It is indisputable that the rapid expansion of digital technologies has transformed our interactions with the world. Directly or indirectly, everyone has been affected by the advance of digital technologies, particularly in accessing and consuming information. The transformative effect of digital technologies is critical to heritage studies (Diaz-Andreu 2017), leading to an explosion of research on digital heritage over the past two decades. Its importance is exemplified by UNESCO’s (2003) production of a Charter on the Provision of Digital Heritage, which denotes digital heritage as digital material that has a value to be preserved, often consisting of ‘unique resources of human knowledge and expression’ (Article 1). The need for heritage studies to engage with and adapt to digital technologies is becoming even more pressing: despite the digital universe’s already incomprehensible size, it is predicted to grow by 40% per year into the next decade (Rogers 2015). Digital heritage is an evocative field that has espoused wide-ranging debates. The production of digital replicas from physical objects creates a fundamentally different interactive experience as it involves the loss of a perceivable materiality (Jeffrey 2015). Digital replicas are celebrated for their ability to open up access to and democratise heritage by lessening its reliance upon traditional, elitist centres of knowledge (e.g. Fresa et al. 2014; Diaz-Andreu 2017). Yet, digital replicas are often depicted negatively by authors who decry digital technology’s reinforcement of non-democratic structures and their ability to produce new forms of exclusion from heritage (e.g. Taylor and Gibson 2017). Underpinning these debates is the issue of digital replicas’ authenticity. Though broadly understood as the quality of a thing being what it purports to be, authenticity has long been a source of contention in heritage studies (Rogers 2015; Smith 2003). Replicas have traditionally held a contested, uncertain place in understandings of authenticity. This is compounded for digital replicas due to the ‘weirdness’ of digital objects (Jeffrey pp. 1). Digital objects lack a perceivable materiality, substance, location and degradation that heritage consumers are used to in physical objects (Garstki 2017; Jeffrey 2015). Resultantly, digital objects are often ‘sanitised and alienating’ which heritage consumers can struggle to engage with (Jeffrey 2015 pp. 1). For instance, Maxwell et al. (2015) recently produced a 3D digital replica of a Pictish drinking horn. However, they decided that its lack of perceivable materiality caused it to be inauthentic, unable to transmit heritage values as ‘the digital, as yet, cannot satisfactorily replicate this necessary physical and idiosyncratic relationship with material’ (pp. 39). In 2003, Abby Smith prophetically identified that discussions of authenticity would be the hardest challenge to grapple within digital heritage. Though ‘hardest challenge’ may be contentious, 15 years later, the authenticity of digital objects is still a complex and unresolved issue (Manžuch 2017). Technological advances and changes in institutional practices are causing an exponential rise in the numbers of digital replicas (Fresa et al. 2014). Thus, it is troubling that the prevailing approaches to authenticity in heritage studies can obscure the wider effect of digital replicas in heritage. For instance, digital replicas are often involved in ‘cultural politics of ownership, attachment, place-making, and regeneration’ (Jones et al. 2018 pp. 252). Materialist perspectives that have traditionally dominated heritage discourses consider authenticity to result from the originality of tangible objects, landscapes, and monuments, which can be tested through scientific means (Smith 2013; Jones 2010). This perspective is inherently Euro-centric, emerging from the development of western modernity (Jones 2010). The critical turn in heritage studies holds that these materialist perceptions of authenticity are inadequate for contemporary dynamic approaches to heritage (Winter 2013), suggesting that we need a renewed understanding of authenticity. Indeed, ‘each generation views authenticity in a new guise, reflecting its new needs for truth, new standards of evidence, and new faiths in the uses of heritage’ (Lowenthal 1999 pp. 8). Therefore, this essay explores an understanding of authenticity that negotiates both materialist and constructivist perspectives. Constructivist approaches conceptualise authenticity as culturally constructed, rejecting the binary objectivist measurements of authenticity (Belhassen et al. 2008; Jônes 2010). This essay recognises that completely abandoning the materialist approach to authenticity would impoverish understandings of authenticity in practice (Jônes 2010). However, it challenges materialist perspectives that dismiss digital replicas as inauthentic. It recognises the migration of authenticity from the original object to the digital replica during its reproduction (Latour and Lowe 2011); and discusses the generation of authenticity through networks of relationships and the subjective experiences of digital replicas (Jônes et al. 2018; Cohen and Cohen 2012). To present this narrative, this essay firstly discusses the prevailing concern with authenticity, given its contested, ambivalent and confusing nature. It further traces debates of authenticity, with a particular focus on physical replicas, and builds upon these debates to discuss the authenticity of digital replicas.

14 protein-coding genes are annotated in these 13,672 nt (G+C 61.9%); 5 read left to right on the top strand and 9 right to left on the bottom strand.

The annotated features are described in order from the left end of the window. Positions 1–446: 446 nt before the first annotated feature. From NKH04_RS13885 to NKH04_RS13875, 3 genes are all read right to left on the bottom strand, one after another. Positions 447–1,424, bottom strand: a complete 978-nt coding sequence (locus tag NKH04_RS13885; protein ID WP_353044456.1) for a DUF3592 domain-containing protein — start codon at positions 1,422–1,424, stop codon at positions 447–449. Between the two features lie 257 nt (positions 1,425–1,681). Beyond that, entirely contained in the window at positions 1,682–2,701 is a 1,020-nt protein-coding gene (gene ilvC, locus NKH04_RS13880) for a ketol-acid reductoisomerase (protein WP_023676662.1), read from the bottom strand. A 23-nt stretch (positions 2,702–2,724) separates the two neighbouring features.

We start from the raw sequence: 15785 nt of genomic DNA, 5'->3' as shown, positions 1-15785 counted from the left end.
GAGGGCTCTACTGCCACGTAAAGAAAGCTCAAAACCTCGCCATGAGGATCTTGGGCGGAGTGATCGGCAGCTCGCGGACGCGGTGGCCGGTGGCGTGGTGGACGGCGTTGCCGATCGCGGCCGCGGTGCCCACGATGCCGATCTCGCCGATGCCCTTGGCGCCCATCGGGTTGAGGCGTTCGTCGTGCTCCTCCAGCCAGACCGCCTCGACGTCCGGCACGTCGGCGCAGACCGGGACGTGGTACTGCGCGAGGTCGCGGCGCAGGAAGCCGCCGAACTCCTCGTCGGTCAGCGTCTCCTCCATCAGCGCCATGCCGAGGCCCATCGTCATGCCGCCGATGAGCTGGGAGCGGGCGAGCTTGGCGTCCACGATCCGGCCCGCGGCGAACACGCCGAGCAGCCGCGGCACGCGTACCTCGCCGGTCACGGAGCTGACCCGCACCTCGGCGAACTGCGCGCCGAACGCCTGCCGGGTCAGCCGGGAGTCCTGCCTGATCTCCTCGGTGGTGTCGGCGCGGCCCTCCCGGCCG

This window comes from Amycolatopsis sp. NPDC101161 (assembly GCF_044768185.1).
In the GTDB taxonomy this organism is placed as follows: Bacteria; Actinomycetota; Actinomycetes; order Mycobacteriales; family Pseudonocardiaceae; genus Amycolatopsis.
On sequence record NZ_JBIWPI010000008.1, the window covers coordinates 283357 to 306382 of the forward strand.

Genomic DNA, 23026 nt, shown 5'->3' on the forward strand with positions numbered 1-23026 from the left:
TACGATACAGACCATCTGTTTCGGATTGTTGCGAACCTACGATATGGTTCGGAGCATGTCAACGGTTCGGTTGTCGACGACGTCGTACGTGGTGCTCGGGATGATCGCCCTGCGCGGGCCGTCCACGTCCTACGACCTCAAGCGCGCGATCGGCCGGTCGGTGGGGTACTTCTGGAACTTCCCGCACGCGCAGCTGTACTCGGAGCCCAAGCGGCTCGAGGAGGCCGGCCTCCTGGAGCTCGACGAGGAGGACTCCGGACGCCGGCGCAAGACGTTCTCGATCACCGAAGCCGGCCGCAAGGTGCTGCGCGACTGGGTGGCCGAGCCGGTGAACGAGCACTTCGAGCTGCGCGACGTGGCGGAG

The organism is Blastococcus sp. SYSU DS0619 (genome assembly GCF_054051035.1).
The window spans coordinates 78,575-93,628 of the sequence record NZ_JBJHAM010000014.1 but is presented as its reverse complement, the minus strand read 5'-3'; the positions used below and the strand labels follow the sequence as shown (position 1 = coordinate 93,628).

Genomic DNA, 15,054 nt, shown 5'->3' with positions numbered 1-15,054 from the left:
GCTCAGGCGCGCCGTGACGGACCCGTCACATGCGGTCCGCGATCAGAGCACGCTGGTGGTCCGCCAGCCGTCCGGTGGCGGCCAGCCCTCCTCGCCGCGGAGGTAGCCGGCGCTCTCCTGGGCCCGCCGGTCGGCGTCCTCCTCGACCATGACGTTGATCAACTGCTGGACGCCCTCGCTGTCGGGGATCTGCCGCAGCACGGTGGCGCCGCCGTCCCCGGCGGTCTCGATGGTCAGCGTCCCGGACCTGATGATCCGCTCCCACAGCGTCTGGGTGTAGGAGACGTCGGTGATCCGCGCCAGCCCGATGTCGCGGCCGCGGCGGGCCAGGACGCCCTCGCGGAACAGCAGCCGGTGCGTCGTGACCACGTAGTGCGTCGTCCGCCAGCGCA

2. Why Authenticity?